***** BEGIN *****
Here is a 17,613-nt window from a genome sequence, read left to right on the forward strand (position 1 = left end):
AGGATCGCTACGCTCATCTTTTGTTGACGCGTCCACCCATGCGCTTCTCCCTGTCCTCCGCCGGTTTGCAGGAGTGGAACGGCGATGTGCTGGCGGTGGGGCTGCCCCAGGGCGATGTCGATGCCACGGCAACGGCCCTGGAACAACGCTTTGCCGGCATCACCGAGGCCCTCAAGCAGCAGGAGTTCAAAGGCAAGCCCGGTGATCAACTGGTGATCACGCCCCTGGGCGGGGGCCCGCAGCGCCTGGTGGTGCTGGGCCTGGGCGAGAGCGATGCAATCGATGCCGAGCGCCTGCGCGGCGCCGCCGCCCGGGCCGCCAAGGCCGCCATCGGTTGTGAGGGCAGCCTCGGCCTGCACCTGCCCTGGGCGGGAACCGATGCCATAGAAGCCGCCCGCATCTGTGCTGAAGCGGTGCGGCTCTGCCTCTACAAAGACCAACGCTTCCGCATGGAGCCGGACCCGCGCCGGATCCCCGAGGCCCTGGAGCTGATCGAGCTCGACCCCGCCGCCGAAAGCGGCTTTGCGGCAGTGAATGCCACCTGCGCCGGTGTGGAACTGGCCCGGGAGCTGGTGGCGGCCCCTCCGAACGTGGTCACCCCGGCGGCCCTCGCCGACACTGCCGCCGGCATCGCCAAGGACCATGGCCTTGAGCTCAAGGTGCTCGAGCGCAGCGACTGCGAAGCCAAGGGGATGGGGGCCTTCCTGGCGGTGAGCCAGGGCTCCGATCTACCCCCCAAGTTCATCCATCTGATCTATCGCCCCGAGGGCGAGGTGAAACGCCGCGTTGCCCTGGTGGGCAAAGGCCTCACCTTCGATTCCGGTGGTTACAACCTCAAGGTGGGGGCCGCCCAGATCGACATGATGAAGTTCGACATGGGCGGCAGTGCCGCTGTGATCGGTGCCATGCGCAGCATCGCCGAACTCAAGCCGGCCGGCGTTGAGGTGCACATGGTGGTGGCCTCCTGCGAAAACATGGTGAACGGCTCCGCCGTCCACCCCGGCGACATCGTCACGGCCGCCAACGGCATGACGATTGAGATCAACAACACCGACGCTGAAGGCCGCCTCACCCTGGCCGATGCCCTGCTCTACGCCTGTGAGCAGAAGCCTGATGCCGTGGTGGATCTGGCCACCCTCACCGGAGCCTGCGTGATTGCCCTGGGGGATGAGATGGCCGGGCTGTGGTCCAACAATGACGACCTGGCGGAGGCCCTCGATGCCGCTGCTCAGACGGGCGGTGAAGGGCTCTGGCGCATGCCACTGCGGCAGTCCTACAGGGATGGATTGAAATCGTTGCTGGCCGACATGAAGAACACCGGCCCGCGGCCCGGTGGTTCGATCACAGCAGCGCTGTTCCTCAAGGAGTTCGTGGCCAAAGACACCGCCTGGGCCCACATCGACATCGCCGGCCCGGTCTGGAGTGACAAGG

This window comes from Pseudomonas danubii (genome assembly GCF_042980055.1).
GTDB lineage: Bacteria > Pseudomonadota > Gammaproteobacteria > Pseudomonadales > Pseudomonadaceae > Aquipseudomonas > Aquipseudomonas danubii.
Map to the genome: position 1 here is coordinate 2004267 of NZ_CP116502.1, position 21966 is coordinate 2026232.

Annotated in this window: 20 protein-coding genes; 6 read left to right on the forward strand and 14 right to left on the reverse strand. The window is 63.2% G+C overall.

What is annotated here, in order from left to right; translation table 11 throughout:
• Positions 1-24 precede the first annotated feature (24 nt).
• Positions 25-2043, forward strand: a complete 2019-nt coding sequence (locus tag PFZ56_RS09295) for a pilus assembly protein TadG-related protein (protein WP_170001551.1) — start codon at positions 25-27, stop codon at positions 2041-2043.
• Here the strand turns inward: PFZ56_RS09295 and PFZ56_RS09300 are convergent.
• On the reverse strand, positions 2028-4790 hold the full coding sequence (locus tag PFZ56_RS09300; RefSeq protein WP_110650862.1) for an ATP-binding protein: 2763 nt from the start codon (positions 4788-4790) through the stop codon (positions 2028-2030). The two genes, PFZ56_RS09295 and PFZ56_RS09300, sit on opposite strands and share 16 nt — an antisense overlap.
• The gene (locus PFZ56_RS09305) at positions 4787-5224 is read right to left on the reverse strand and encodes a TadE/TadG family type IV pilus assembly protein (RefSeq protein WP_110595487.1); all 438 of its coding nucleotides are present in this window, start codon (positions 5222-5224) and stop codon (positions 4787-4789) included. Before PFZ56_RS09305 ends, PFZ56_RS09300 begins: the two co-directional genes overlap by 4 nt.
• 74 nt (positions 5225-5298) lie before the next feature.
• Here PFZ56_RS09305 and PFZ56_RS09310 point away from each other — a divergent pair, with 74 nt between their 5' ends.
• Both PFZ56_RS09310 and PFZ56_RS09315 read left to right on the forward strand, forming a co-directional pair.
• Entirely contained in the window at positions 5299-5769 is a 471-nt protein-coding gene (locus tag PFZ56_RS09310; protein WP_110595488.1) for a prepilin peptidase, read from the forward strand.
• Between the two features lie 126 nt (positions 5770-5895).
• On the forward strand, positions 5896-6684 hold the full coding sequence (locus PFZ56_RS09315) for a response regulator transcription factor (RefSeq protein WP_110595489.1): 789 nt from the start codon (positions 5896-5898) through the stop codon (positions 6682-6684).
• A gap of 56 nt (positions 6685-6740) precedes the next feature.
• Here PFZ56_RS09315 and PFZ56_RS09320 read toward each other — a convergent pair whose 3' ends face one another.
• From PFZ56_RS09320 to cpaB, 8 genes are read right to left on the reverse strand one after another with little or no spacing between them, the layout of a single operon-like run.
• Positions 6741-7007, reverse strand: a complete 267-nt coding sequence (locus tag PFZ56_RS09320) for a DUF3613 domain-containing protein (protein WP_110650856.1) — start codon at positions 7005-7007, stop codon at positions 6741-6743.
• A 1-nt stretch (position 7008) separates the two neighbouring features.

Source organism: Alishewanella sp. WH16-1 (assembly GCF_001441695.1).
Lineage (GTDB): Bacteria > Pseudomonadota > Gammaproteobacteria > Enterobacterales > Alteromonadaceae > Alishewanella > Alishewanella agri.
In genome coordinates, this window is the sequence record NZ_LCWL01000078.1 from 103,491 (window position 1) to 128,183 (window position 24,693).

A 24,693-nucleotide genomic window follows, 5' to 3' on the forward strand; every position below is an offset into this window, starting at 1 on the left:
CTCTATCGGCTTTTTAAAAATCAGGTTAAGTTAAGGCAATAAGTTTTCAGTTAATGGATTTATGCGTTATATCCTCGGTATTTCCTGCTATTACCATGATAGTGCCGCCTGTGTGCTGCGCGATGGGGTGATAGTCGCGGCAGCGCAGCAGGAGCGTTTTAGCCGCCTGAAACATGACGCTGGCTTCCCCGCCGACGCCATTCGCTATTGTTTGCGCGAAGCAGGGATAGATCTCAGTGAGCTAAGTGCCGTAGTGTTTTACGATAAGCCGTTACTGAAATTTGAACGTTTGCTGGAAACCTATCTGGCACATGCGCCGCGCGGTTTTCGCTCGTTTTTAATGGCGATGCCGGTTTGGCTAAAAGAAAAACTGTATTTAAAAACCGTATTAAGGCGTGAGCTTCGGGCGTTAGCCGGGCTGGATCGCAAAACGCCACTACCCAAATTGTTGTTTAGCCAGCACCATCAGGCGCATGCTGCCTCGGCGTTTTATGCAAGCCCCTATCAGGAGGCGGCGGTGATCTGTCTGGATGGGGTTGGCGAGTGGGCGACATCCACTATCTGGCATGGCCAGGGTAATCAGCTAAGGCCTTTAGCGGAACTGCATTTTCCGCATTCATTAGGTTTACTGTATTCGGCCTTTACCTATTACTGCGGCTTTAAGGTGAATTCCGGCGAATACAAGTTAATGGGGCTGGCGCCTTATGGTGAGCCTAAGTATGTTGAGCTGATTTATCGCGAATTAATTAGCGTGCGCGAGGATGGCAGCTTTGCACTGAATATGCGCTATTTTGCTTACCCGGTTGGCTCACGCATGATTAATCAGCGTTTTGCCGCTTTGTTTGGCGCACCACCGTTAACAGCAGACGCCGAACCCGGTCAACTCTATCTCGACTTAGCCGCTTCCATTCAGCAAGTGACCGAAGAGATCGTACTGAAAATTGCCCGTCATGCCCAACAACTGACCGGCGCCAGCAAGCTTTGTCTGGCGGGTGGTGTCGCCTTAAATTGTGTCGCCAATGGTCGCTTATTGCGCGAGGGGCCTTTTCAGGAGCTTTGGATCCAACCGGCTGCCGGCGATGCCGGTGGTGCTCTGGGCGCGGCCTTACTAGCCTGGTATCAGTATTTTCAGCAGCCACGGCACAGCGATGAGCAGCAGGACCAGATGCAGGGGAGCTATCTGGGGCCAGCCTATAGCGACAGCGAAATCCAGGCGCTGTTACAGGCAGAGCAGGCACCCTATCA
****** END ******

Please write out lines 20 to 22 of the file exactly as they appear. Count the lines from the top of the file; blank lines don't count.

• Here PFZ56_RS09315 and PFZ56_RS09320 read toward each other — a convergent pair whose 3' ends face one another.
• From PFZ56_RS09320 to cpaB, 8 genes are read right to left on the reverse strand one after another with little or no spacing between them, the layout of a single operon-like run.
• Positions 6741-7007, reverse strand: a complete 267-nt coding sequence (locus tag PFZ56_RS09320) for a DUF3613 domain-containing protein (protein WP_110650856.1) — start codon at positions 7005-7007, stop codon at positions 6741-6743.